Home Wreckonomics

There was a room in the “new” wing of my high school that was referred to as the “home ec” room.  There were sinks and a cooktop in there, but the days of anyone being taught the domestic arts as a part of the Knoxville Catholic High School curriculum were long gone by then and the very idea is probably laughable to today’s students.
Me, I wish they had taught me how to sew.
Yes, I know that it’s incredible, domestic goddess that you all no doubt believe me to be, but I can’t even sew on a button.   Shoot, at this point I can’t see to thread a needle anymore.
Once upon a time, in Girl Scouts, I did learn some basic sewing skills, and even made a pillow once.  That was 37 years ago, y’all.  And 26 years ago (when my “skills” were still relatively fresh) I decided to mend a tear in my favorite pair of pajamas, and ended up sewing them to the sheet of the bed I was sitting on.  That’s when I gave up in disgust.
I’m a great cook, and that’s way more important, right?
Time was, all women knew how to sew.  We all learn to cook, more or less, because feeding yourself and your family is a necessity, and back in the day, so was clothing them.  If you’ve read the Little House books, you’ll remember there is much discussion of the buying of cloth and the making of dresses, especially in the later books when Laura begins to help Ma with some of these tasks.  At some point she notices the tension in Ma’s face and is surprised to realize that Ma hates sewing as much as she does.
Today, sewing is a hobby for those who enjoy it, thankfully.  For those who hate it or can’t do it, there are options.  Mima was our family’s solution when I was growing up, and even when Emily was little.  Although crocheting was what she really enjoyed, she was capable of all the sewing we required;  so when we needed a costume for a play, or something mended, or our pants hemmed, we got overnight service.  But by the time my kids needed their uniforms altered, Mima couldn’t do it anymore.  There was a nice old lady in her neighborhood who was a seamstress, so we moved on to her.  But one day I called her and she no longer answered her phone.  We found a local alterations establishment to use.  It now took longer to get things done, and needless to say it cost more.  A lot more.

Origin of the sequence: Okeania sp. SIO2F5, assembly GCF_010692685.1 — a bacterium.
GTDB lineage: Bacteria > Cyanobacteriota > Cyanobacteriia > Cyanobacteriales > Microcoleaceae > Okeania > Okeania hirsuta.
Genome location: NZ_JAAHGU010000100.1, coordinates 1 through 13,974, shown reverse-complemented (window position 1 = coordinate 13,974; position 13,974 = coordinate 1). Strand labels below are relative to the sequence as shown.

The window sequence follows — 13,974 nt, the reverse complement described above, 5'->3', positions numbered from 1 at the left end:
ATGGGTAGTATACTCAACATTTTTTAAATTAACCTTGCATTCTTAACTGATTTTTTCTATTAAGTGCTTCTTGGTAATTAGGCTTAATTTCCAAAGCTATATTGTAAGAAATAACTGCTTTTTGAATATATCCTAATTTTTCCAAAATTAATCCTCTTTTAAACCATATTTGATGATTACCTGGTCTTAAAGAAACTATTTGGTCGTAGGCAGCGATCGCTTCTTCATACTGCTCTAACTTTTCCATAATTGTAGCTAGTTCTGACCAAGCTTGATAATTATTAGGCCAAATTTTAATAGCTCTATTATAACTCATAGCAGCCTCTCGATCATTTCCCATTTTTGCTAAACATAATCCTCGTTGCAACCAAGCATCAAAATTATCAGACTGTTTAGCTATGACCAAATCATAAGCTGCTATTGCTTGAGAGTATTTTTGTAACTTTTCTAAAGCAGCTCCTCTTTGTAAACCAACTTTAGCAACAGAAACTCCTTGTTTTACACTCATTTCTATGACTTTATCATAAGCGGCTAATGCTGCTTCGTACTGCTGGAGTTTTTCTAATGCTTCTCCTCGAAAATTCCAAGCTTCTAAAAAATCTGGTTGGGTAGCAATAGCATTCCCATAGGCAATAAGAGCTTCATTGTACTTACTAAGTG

Because this is the kind of thing I tend to leave to the last minute, (as in the day before school starts) a lot of creative solutions to my inability to sew have arisen.  Pants have been rolled up, glued, stapled, and duct-taped.  These temporary fixes often remain until the item in question has been outgrown.
What brings this to mind today?  This afternoon Lorelei is selling Girl Scout cookies in front of the Walgreens.  She wants to wear her Brownie sash (everyone apparently gave up long ago the idea of Scouts buying the entire uniform).  Now, I only succeeded in buying the Brownie sash and the items meant to adorn it in December, even though Lorelei has been a Brownie all year, and I’ve procrastinated since then about getting the things onto the sash so she could wear it.  But last night I got some fabric glue, and this morning I stuck them on there and it seems like the job will hold long enough (she won’t be a Brownie any more after this school year!).
brownie sash
 
But wait!  Those of you in the know are getting ready to remind me that you can iron those things on now!  What a blessing!
Except I don’t own an iron.

0 thoughts on “Home Wreckonomics

  1. Elizabeth McD

    I actually had home ec in junior high in NJ! We did basic cooking & sewing. But now I really wish I knew how to sew properly. I’m considering taking a class even. The glued on patches work fine for Brownie or Girl Scout sashes, especially because they don’t wear then long enough to need much washing!

    1. The glued patches started falling off by the end of the day. Perhaps I was too conservative with the glue. Lorelei was much more generous when she glued them back on and so far so good. 😉

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